Last week was Everett Ruess Days and the annual plein air painting competition in Escalante, Utah. After attending the opening of the show at Fremont Indian State Park, I drove to Torrey and camped for a couple nights in a tent at an RV park. Like last year, the picture I entered into the show was painted in the Capitol Reef area. On Monday I set up in the parking area for the Chimney Rock hiking trail. Here are some photos of that painting in-process.
|Canvas toned and initial drawing.|
|Messing with lights and darks.|
|Finished painting. Chimney Rock, 16" x 20" Oil on Canvas Panel.|
Just as last year, I handed out business cards and talked to people from all over the world. I enjoy talking to people who stop for a short visit while I'm painting. Some painters don't. If you see a painter and they're wearing earphones, they probably don't want to be bothered.
The next day, I painted near Torrey. This is the painting I entered into the main show:
|Torrey Breaks, 16" x 20" Oil on Canvas Panel.|
Monday night I camped at a spot north of town near the Great Western Trail. After driving a couple miles up an ATV trail, through a couple mud holes and across a stream, I came to a washout that even the ATVs wouldn't tackle. Their go-around looked too adventurous for my 4Runner, so I pulled off the trail and camped there. Walking over for a closer look at the washout, I thought, "This will take a piece of heavy equipment to fix." I had no idea how soon that would happen.
This kind of camp has advantages and disadvantages. On the minus side, there's no wi-fi or showers. On the plus side, it's free and it's wild. This spot came with an additional challenge, though. I thought since it was late Monday, and there was a washout making the trail difficult, no one would likely come by. So I began to settle down for a peaceful night in the pinion pines beneath red rock formations.
But shortly after sunset, an ATV came by and stopped at the washout. Then along came a backhoe followed by a pickup pulling a flatbed trailer. The backhoe commenced scooping dirt out of a bank not far from my camp and filling in the washout. That accomplished, they parked the backhoe not 50 feet from my camp and both the ATV and the pickup headed up the freshly repaired trail. They had to see that I was camped close by, but they never seemed to acknowledge I was there. A while later, the ATV and the pickup returned, followed by another ATV. They didn't stop at the backhoe, but continued on past. Later, an ATV with two people came back up the trail and stopped at the backhoe. One of them got in the backhoe and fired it up while the other person continued on up the trail on the ATV. The backhoe operator drove the piece of heavy equipment back down the trail. Later that night the ATV came tooling back down the trail.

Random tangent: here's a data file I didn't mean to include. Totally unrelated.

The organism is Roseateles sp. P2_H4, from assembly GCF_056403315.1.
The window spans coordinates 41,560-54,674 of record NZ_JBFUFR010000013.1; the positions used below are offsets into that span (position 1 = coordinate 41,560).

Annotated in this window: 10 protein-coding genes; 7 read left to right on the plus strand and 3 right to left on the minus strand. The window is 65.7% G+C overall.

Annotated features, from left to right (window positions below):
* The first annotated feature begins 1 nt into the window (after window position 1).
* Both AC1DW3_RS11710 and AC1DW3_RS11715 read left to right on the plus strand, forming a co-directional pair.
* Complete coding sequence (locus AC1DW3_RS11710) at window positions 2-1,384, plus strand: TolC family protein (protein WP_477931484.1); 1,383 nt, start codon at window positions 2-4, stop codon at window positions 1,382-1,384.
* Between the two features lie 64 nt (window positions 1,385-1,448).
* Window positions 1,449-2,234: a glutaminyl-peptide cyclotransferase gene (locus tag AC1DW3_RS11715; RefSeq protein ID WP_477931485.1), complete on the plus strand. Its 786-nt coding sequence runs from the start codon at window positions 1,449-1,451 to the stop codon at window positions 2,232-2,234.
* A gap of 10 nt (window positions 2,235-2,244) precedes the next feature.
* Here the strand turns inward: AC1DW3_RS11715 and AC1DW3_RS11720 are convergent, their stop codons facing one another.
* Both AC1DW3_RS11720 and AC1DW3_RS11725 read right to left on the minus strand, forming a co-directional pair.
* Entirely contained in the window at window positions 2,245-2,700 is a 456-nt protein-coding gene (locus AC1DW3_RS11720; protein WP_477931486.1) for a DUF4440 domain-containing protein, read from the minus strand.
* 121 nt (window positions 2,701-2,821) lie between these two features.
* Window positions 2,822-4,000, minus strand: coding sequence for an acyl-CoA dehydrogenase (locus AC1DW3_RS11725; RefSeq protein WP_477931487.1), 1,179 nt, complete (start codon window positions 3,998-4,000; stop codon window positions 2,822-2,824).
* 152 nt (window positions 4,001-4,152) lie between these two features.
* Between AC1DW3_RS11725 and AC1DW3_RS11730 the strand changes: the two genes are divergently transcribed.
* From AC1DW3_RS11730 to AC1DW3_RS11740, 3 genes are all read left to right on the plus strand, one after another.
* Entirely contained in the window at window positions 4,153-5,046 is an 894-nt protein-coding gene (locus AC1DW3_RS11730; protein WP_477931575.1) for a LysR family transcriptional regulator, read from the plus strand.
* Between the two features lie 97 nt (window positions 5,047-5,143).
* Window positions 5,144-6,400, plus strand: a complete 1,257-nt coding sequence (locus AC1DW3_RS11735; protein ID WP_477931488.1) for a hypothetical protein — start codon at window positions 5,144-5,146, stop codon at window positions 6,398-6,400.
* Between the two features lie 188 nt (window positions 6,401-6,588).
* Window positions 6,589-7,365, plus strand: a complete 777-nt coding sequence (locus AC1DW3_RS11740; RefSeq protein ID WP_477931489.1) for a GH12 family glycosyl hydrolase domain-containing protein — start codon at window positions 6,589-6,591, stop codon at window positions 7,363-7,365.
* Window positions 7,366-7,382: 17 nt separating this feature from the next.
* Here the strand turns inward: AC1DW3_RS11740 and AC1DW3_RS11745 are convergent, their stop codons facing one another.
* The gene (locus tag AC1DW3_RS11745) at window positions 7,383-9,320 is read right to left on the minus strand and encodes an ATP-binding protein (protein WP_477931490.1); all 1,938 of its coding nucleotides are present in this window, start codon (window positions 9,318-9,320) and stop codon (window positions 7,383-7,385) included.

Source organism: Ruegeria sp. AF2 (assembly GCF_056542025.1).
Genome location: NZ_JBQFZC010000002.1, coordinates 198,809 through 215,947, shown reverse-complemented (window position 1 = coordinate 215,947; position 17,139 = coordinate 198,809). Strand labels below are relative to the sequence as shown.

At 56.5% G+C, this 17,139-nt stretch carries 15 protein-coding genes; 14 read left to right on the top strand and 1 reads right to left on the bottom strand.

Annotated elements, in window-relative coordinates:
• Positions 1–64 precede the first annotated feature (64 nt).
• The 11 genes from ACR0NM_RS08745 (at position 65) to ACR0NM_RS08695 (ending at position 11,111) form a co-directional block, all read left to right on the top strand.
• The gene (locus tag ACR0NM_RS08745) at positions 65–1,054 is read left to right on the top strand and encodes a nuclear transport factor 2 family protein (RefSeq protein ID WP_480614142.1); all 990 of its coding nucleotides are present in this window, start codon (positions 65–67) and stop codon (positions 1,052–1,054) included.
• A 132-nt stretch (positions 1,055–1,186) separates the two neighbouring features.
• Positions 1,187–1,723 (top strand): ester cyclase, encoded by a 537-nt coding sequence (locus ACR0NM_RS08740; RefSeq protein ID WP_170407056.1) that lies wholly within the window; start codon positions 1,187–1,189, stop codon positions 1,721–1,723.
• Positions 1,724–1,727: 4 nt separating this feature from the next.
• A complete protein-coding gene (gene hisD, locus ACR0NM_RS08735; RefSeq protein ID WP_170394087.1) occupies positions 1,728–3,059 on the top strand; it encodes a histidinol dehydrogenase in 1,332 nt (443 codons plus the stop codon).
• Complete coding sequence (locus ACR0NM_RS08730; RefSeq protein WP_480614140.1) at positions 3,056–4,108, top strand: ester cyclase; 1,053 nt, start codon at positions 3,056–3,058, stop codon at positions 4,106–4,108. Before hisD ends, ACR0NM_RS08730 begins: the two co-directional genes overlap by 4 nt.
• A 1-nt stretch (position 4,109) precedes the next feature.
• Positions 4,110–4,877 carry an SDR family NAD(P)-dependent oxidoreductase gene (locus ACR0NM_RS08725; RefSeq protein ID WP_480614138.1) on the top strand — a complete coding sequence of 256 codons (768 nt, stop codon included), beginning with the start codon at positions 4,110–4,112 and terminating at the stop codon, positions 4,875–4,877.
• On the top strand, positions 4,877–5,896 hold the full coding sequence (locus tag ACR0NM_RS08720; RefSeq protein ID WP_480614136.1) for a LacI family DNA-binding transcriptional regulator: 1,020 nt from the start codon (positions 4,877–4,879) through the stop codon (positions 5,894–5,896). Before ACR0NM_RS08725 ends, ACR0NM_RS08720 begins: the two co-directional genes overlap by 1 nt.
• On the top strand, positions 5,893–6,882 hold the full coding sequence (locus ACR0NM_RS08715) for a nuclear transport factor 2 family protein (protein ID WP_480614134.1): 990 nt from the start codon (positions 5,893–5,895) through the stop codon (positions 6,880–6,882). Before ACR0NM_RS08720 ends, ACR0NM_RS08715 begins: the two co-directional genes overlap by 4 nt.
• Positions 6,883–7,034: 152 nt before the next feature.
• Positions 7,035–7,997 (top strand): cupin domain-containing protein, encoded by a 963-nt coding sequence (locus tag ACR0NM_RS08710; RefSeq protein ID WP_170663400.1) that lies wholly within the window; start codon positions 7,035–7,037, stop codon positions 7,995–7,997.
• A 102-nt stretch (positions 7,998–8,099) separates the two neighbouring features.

So much for a peaceful night. There was no more traffic for the rest of the evening, but I lay awake awhile wondering if anything else was going to come motoring by and maybe even start digging again.
The next night I camped further up into the trees, and nobody came by the entire night. Except for the construction crew and all the unexpected traffic on the first night, it was a nice place to camp. Two old campfire rings nearby indicated other people thought the spot was a good one, too. There was other evidence this was a choice spot for camping, even to ancient people. Wandering around my camp one morning, I discovered a lot of lithic flakes. These were shards of sharp obsidian and flint knapped off of stone tools or weapons by Indians long ago. I examined a few of the lithic flakes, putting them back when I was done with them.
|Closeup of Lithic Flakes|
I'll bet ancient Indians didn't have to worry about backhoes in the middle of the night!
Wednesday I went to Escalante and participated in the paint out at Slot Canyon Inn. For the rest of the week my camp was at Escalante Outfitters. I did a few more small paintings that week, at Devil's Garden and Hell's Backbone, then attended a small town church service on Sunday.
Thursday at Devil's Garden, an F-16 fighter jet came roaring by, just a couple hundred feet or so off the ground. A while later a C-130 flew overhead just as low. I set my camera aside while I painted to be ready to snap a picture should another war bird fly by. No other war planes came by. Instead, a sudden dust storm blew down the little canyon I was in and my camera was caked with desert sand! After blowing and dusting the camera off as best I could, I turned it on. I got a "Lens Error" message and the camera wouldn't work. If I can get photos of the other paintings I did I'll show them in a later post.
Now for the alien beings! The first night at Escalante Outfitters I was out under the pavilion in the campground working on my computer when this little guy came wandering by:
Only it wasn't so little. The thing was at least two inches long and it's ugliness made it look even bigger! It trundled back and forth across the concrete floor of the pavilion the whole time I was there. Or there were several of them taking turns crossing the pavilion floor - I don't know. This is one of the most bizarre looking creatures I have ever seen and it looked like it was from another planet!
Turns out, it's not an alien creature from outer space after all, but a Jerusalem cricket (Stenopelmatus spp.) It (or they - I don't know) seemed to behave itself, so I decided not to call out the army on this one!